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Research Assignment 02 – Proposal


 
Some turpentine in a jar. Brushes dropped in, pressed down, fanned out, bristles releasing residue from before. Swish them around, bump them down again, draw them out and squeeze them on the edge to remove the excess. The brush taps the side and rings like a bell.
 
Start with a wash. Simple colours, lighter than you’d think, fat brush, wide strokes, horizontal, swiping. Cerulean blue. Just a tint, a stain in the background. Then start to build the colours up. Where are we? Look up. How do we frame it. Pick the perspective.
 
Listen to the wind blowing through the eucalyptus trees. The roar of furious bugs near the river, a distant kookaburra, the flies, mosquitos, let it all in and it melts and fades into a hum. 
 
Dappled in the shade we’re cooking, late summer, languid light and sweat and amber sheen.
 
Always some pink in the sky. Always some yellow. Always a bit of mauve in the shadow, and build up from the background. Add contrast. Gently add highlights. Ritual.
 

What it the overarching area of research?

This research is an ontological exploration in the form of a speculative journey. This journey draws from personal memories and experiences in the Australian landscape shared with my family, in particular my father. My father was a self-taught artist who painted landscapes of the Australian outback, and some of my earliest memories from childhood are based around the method and ritual of learning to paint with him. During his later years he was unable to travel and we always had plans to go on another painting trip together.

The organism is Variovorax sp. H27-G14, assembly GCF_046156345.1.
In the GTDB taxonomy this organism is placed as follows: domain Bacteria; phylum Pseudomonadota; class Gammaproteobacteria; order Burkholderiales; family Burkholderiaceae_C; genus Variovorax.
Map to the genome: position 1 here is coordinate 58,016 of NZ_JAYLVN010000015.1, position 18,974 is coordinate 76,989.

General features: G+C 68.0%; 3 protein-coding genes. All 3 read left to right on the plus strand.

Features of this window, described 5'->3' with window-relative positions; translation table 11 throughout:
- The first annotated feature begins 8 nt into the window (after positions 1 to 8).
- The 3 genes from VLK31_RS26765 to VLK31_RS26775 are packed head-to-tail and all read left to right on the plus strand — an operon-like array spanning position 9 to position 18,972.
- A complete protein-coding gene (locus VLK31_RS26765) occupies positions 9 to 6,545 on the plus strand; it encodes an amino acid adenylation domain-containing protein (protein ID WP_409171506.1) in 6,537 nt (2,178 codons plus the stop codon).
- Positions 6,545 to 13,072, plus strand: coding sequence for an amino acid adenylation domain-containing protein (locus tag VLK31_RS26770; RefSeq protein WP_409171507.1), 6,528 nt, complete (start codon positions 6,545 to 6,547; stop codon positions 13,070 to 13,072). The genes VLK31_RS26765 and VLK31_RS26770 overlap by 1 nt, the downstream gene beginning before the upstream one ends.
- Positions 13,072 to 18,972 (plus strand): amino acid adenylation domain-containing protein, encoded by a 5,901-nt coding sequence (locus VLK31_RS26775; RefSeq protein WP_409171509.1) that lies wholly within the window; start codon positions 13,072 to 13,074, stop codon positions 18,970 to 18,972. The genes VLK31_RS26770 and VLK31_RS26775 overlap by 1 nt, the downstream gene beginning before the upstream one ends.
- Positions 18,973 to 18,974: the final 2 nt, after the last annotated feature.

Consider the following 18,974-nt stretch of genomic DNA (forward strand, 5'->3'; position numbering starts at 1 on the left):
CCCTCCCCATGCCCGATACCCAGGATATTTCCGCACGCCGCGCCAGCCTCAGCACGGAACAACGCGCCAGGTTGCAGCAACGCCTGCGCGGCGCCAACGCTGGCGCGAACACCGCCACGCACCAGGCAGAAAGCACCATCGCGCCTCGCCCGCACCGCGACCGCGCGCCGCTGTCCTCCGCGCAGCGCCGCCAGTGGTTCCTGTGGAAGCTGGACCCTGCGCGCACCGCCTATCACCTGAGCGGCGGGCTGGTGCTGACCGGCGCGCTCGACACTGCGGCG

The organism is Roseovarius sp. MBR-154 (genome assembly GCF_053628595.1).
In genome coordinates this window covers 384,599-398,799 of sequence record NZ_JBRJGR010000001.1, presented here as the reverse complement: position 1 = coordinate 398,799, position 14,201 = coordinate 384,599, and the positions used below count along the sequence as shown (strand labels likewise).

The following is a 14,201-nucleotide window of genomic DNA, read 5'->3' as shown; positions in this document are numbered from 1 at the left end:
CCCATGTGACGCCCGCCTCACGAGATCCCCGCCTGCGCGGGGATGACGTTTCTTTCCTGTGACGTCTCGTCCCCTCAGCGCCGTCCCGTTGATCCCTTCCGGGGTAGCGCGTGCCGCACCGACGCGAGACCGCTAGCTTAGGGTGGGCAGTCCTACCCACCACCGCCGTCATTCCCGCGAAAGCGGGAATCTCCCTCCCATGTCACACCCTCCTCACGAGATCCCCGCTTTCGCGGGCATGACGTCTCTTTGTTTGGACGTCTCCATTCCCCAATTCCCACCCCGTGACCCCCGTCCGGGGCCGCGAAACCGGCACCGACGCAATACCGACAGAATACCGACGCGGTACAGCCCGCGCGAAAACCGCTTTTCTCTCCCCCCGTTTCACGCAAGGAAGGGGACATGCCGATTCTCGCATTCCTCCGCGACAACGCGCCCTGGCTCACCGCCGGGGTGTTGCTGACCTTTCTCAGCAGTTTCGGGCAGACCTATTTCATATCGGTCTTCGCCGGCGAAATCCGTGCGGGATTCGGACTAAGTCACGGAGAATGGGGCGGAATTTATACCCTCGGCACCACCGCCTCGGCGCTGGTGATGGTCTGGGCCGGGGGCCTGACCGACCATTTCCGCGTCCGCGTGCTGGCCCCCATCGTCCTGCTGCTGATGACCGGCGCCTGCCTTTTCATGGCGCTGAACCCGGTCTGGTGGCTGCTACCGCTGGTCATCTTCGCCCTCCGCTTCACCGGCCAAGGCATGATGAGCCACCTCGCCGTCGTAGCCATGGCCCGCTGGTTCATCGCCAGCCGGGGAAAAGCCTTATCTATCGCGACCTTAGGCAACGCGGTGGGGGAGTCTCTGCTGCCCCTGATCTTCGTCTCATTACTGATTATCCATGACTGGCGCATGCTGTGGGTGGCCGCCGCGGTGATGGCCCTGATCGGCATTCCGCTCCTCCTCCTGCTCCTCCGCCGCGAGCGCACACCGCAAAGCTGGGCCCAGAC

With this research project my aim is to examine the nature of experience and memory through the construction of a speculative “road trip”, a kind of “virtual Derivé” in the spirit of the situationists.

“One of the basic situationist practices is the dérive, a technique of rapid passage through varied ambiences. Dérives involve playful-constructive behaviour and awareness of psychogeographical effects, and are thus quite different from the classic notions of journey or stroll” (Debord 2006b: 62)

This research will focus on the relatively new medium of neural network image making, with the network functioning as a conduit through which one may revisit memories and experiences.

In his essay ‘Ways of mind-walking: reading, writing, painting’ Tim Ingold asks:

“What is the difference between walking on the ground, in the landscapes of ‘real life’, and walking in the imagination, as in reading, writing, painting or listening to music?“

He draws comparisons historical painting practices from around the world and finds commonality in their desire to express using outward forms an “inner generative impulse that is life itself.”

I aim to show that Ingold’s insight into historical landscape painting practice may also be applied to neural network based image making. It will be interesting to explore whether a journey through the trained model can also function as a vibrant demonstration of “inner life”.

What are the key questions or queries you will address?

Is there a link between the way we remember memories and the way features are stored in a neural network? By traversing through the virtual ‘latent space’ within a deep learning network, are we able to find new insights into what made our memories unique? What may be revealed by approaching a set of experiences from the perspective of ‘The Neural Model?’

Is there some way we can combine the exploration of space in Virtual Reality with the mathematical journeying through latent space dimensions within a neural network, and how might this work within a framework of fragmented human experience.

Why are you motivated to undertake this project?

Back in 2002 I had the fortune to experience a VR artwork by Char Davies entitled Ephémère. I’d never experienced anything like it before, and found it incredible. It breaks down the border between self and world and allows the participant to melt into a natural environment, to traverse through a space and feel a sense of connection with a greater ecosystem. It was over 15 years ago but I still remember the experience.